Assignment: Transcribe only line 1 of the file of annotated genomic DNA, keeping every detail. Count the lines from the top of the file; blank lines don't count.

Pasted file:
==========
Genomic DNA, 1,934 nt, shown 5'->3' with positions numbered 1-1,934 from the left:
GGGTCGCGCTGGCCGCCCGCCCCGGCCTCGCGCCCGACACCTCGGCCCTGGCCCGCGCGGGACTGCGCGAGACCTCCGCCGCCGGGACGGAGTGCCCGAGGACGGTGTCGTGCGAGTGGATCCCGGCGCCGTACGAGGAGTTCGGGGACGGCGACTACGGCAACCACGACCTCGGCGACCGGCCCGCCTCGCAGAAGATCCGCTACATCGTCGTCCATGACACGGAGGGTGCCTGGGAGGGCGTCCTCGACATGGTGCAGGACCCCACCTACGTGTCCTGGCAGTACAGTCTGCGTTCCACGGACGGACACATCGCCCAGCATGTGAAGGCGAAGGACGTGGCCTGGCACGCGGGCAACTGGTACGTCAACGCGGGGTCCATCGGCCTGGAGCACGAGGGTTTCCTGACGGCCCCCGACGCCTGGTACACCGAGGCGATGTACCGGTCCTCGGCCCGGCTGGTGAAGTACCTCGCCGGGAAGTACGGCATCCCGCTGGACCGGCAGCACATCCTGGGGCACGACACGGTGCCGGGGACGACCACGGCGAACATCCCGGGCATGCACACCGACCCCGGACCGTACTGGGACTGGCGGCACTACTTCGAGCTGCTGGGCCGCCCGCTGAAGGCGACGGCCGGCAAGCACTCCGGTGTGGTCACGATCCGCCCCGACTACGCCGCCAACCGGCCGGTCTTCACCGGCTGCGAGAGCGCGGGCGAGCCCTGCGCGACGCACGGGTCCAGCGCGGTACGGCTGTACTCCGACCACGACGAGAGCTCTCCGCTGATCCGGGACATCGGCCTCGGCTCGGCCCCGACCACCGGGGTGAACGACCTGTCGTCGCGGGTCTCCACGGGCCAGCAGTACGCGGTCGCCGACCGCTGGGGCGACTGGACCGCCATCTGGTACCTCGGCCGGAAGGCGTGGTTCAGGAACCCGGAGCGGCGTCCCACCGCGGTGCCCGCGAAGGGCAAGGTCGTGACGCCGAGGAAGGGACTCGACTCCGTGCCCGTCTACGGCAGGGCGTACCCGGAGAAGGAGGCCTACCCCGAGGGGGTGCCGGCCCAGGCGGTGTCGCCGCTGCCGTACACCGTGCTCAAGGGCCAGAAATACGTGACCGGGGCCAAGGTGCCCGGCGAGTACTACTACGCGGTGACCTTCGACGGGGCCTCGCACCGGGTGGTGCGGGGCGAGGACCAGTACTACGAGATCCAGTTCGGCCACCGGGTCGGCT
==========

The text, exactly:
Genomic DNA, 1,934 nt, shown 5'->3' with positions numbered 1-1,934 from the left: